"God is love, and he who abides in love abides in God, and God abides in him."
(1 Jn 4:16)

Thursday, October 26, 2017

Tile Floors

Recently, a friend asked me, “Why did you choose tile? Seems cold and well, hard. Do you have throw rugs for the cold winters or warm slippers?”

Just in case anyone else is trying to decide whether or not to install cold, hard tile in their house, I thought that I would share my response here.

In our first home, we had tile in our entryway, and I really liked it. It is so easy to clean. I think that it is the best option for entryways where wet and dirty shoes enter a home.

In addition, I walked on the porcelain tile that we bought before buying it and I really liked the feel of it. Cold tile doesn’t bother me. Truth be told, so far it hasn’t felt as cold as the vinyl used to feel under my feet downstairs. Plus, large porcelain tile looks better than vinyl. Since the cost of the tile installation (materials included) was very similar to what it would have cost to have vinyl installed, it was a no brainer for us. 

Finally, we decided to install porcelain tile in our upstairs bathroom and in our entryway because the tile that we purchased has a 0.4% water absorption rate. The old vinyl in the upstairs bathroom was black (bleach wouldn’t remove it) and swollen near the bathtub. We wanted flooring that wouldn’t mold. We chose tile for the downstairs hallway and bathroom because tile is the best flooring to use on concrete. The vinyl used to feel cold and hard downstairs. When we took up the carpet at the bottom of the stairs, the padding was falling apart. In our main room downstairs, the padding is stuck to the floor. We had thought about putting Pergo downstairs, but the Carpet Pros installer told us that even with the moisture barrier, Pergo, isn’t the best option on concrete. Carpet and wood aren’t really good options either.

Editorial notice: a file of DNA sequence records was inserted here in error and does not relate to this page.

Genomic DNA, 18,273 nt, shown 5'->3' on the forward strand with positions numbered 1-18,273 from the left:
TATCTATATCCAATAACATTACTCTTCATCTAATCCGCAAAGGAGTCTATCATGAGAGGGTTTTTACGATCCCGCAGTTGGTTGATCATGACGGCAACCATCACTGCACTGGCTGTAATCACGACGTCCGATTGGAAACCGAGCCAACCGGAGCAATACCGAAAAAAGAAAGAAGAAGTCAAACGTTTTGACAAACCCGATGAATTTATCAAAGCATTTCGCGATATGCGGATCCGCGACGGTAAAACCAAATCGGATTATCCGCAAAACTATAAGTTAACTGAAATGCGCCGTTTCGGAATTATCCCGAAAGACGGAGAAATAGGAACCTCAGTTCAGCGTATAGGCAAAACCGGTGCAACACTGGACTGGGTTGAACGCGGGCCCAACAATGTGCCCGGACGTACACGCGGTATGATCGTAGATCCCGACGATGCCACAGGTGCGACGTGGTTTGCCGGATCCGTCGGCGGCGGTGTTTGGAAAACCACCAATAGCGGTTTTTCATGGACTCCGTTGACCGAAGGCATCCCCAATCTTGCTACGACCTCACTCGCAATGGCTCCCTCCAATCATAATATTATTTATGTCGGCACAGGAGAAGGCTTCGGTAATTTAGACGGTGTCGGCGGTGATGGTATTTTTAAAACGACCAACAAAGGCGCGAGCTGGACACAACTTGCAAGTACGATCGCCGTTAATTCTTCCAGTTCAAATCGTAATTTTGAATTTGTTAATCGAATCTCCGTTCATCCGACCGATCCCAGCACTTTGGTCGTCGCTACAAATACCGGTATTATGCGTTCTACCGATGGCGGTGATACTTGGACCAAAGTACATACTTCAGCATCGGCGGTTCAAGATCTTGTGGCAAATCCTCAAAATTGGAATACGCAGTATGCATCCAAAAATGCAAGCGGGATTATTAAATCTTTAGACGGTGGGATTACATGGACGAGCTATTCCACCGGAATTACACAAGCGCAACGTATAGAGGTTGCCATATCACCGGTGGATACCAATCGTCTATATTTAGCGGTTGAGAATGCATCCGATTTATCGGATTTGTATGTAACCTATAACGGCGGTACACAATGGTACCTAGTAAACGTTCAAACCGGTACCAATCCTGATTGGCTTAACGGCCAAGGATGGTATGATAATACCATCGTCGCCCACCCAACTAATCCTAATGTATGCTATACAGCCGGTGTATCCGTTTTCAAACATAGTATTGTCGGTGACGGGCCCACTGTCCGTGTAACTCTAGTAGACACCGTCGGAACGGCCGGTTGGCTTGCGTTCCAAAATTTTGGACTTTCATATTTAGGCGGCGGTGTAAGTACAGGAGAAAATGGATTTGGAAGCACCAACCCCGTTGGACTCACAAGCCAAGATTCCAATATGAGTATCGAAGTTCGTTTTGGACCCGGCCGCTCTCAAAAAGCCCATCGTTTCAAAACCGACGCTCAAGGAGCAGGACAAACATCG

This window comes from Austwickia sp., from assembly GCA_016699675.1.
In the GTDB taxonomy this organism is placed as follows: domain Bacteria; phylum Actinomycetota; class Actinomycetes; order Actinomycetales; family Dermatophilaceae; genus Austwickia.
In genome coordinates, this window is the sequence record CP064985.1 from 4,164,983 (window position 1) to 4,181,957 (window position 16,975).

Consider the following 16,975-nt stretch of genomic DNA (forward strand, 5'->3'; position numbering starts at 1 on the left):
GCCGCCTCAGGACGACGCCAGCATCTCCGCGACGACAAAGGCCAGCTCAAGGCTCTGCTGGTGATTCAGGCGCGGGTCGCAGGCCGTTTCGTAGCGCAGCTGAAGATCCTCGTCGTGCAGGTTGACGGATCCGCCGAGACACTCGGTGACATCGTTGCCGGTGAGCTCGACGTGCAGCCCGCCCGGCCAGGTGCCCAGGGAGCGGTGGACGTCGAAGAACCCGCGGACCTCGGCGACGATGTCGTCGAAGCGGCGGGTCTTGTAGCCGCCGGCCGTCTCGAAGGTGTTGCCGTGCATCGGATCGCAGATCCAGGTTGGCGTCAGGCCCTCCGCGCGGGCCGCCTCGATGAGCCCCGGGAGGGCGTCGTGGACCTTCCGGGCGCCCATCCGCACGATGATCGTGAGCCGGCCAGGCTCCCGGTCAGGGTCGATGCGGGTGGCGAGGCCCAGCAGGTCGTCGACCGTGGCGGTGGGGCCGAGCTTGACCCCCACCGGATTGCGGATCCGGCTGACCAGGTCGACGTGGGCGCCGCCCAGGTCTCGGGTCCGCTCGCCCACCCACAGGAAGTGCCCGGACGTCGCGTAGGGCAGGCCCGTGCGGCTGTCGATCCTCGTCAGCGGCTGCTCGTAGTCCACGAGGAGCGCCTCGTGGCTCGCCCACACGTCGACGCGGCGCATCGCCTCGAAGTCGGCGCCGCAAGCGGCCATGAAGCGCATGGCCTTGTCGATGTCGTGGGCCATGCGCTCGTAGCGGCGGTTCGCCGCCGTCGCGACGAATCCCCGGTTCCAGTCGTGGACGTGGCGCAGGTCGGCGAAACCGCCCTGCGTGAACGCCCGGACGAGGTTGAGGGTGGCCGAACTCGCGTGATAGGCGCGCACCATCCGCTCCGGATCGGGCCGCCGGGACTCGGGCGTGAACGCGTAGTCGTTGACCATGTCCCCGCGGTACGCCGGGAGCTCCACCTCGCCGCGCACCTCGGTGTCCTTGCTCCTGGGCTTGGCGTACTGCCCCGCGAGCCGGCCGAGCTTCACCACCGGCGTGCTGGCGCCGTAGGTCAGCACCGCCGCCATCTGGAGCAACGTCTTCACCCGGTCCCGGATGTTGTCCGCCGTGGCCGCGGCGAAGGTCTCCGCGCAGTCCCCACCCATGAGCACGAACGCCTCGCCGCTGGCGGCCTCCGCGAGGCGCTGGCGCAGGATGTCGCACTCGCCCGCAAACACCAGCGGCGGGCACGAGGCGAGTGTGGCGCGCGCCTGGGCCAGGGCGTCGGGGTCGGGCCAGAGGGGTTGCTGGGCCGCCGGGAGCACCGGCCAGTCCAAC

We are still trying to decide if we should eventually put carpet or tile in the main room downstairs. This room has always felt colder than the other rooms in the house. If we do decide to install tile in this room, I think that we might opt to heat the floor with this. I have heard that doing so not only heats the floor, but can also increase the temperature in the room by around 10 degrees. The thought of making this room warmer, makes the prospect of tiling it very enticing. Of course, we have to have the money to do so first, but I can always daydream. 

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